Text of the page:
The solutions are there. A foundation of practical knowledge of the industry as a business is fundamental, from pitching ideas to self-marketing. Today, social media plays a major role in free promotion. Some successful business moguls offered both their tips and warnings about the world of Facebook, Instagram, and Twitter.
Wiyaala, Ghana’s candid, outspoken Afro-pop star, attributes her popularity to social media, but sees it as a tool for education. “I’ve used social media to change the perceptions of people back at my home when it comes to music,” Wiyaala says, who comes from a small village in northern Ghana, where following a musical career path was considered mad. “They come to wake you. ‘Wake up, wake up! Stop this nonsense you are doing!’” For her, social media is an opportunity. “Some of us use it to educate the people. It has worked positively in a way I have never seen before, to the extent they will name a street after you.” Yes, Wiyaala Street is a real thing.
Fashizblack creator, Paola Audrey, advised that people should be wise in how they portray themselves online. “Be yourself,” Paola says. “That way you can keep consistency on different platforms and also, people are watching. The internet is unpredictable and can be dangerous.” Social media also offers the opportunity to connect with creative heroes—talented people who seem ‘untouchable’. “Engage in conversation with the people you admire online,” Jepchumba, founder of African Digital Art, says. “Get in touch if you want to talk to them or collaborate. Be persistent.”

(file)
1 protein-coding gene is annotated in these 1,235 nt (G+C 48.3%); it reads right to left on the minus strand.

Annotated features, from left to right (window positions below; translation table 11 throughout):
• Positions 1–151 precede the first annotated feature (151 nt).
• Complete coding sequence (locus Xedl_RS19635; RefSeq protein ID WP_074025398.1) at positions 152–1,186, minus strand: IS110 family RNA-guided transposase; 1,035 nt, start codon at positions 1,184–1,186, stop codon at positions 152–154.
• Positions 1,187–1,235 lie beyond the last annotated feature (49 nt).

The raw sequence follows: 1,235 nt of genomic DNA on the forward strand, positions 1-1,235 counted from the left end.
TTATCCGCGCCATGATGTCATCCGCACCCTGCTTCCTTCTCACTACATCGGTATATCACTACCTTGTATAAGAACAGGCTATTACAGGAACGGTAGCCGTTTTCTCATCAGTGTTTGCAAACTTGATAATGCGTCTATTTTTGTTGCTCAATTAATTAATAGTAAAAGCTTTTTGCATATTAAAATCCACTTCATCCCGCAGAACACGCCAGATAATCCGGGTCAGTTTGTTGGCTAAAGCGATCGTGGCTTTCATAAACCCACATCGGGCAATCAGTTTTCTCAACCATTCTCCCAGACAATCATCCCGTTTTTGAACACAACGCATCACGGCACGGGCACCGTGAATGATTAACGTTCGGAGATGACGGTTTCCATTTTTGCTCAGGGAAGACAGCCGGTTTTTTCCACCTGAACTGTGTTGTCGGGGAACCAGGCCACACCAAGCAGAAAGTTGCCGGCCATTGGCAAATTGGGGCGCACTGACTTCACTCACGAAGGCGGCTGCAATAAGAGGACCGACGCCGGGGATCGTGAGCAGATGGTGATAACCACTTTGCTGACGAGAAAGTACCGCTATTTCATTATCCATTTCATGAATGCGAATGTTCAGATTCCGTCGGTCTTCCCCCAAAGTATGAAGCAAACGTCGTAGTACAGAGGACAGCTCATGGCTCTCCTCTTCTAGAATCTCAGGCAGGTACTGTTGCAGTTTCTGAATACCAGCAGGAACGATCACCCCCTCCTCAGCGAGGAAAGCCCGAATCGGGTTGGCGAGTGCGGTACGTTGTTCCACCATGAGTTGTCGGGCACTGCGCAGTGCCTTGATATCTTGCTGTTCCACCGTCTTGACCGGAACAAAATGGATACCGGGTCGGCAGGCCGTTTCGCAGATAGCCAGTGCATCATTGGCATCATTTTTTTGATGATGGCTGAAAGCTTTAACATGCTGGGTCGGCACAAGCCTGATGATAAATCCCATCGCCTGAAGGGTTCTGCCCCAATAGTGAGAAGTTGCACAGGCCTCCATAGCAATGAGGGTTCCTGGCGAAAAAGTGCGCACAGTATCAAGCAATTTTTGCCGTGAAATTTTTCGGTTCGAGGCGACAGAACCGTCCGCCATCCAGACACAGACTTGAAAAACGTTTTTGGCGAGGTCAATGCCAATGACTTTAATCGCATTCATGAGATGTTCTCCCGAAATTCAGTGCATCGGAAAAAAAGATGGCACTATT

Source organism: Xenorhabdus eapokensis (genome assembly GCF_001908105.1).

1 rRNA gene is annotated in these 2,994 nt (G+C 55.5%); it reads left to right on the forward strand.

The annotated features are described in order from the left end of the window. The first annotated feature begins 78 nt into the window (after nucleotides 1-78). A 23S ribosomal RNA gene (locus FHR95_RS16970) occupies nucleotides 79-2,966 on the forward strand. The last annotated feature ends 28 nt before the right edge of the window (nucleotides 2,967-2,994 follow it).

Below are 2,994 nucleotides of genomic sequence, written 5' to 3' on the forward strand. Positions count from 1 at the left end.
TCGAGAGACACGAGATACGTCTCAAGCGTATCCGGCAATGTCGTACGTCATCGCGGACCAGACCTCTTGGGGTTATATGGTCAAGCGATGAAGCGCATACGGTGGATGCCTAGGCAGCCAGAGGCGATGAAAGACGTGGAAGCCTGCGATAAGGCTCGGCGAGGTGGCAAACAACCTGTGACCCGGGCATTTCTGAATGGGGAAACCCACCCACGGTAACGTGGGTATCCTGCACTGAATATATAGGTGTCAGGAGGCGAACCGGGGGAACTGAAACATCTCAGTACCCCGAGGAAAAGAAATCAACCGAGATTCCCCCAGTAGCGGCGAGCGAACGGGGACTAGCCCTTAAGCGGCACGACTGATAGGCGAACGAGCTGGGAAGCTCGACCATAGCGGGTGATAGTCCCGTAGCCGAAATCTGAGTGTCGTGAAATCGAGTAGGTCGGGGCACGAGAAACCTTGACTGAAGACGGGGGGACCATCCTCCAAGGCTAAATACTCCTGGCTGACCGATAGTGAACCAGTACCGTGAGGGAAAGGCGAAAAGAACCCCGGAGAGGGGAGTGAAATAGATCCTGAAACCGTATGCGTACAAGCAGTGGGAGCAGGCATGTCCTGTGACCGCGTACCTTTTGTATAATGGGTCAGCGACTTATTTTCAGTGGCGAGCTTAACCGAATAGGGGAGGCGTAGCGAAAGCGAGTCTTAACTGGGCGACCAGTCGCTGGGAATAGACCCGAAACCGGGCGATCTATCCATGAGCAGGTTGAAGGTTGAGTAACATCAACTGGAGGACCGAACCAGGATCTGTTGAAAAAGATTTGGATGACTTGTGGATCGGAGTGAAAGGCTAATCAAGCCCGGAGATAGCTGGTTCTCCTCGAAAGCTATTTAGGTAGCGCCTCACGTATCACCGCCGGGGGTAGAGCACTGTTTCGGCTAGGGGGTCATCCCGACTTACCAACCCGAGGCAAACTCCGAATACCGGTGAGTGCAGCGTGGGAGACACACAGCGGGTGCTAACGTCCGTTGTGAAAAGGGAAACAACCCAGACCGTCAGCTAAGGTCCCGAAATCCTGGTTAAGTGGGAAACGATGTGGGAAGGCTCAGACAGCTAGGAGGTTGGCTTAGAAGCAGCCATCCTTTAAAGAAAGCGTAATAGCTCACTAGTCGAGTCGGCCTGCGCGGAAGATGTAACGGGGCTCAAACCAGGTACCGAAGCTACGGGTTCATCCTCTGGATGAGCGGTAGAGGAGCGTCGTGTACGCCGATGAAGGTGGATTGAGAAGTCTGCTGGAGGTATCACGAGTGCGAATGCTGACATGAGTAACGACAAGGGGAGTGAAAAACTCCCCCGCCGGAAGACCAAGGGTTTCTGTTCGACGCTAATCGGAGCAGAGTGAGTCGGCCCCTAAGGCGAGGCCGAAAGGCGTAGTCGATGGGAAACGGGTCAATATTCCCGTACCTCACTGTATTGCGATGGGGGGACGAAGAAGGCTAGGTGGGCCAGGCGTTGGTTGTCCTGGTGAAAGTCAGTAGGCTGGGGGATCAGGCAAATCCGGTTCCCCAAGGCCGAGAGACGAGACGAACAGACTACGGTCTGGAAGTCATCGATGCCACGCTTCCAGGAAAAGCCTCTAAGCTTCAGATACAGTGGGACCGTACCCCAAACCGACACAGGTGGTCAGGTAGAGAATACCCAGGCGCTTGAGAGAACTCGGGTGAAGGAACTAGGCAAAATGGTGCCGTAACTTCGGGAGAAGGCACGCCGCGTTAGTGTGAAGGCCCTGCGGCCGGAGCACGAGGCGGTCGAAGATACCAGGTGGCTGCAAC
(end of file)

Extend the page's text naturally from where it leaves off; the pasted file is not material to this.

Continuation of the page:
Then, like a train changing course, Jepchumba tossed out a radical idea. “How about just don’t do it? Just don’t get online. Try that as an experiment.” Wait, what? “As much as being online has benefited me, I can also make the case that I can do without it. I think it’s about balance. It’s not the answer for everything, and don’t let people try to convince you that it is. The more crazy we are and the better ways we can think outside of the box, the longer we’re gonna last. In five years, Instagram won’t be there, and those likes aren’t going to be liking you then. Try something else.” For a society of internet junkies, this concept is out there. But whoever is familiar with Jepchumba’s African Digital Art platform would probably agree that such ‘out there’ ideas are working in her favour.
Success in the music industry won’t just come from lots of ‘likes’ or thousands of ‘followers’. “At the end of the day, you can’t escape from hard work,” Jepchumba lays it down. “You can’t escape from actually making something that people will buy and enjoy.” Ms Naa’s advice was addressed to the ladies, but I believe it transcends gender. Her simple, universal hint? “Basically chicks, you just gotta fight. And get up off your butt.”
By: Dayna Mahannah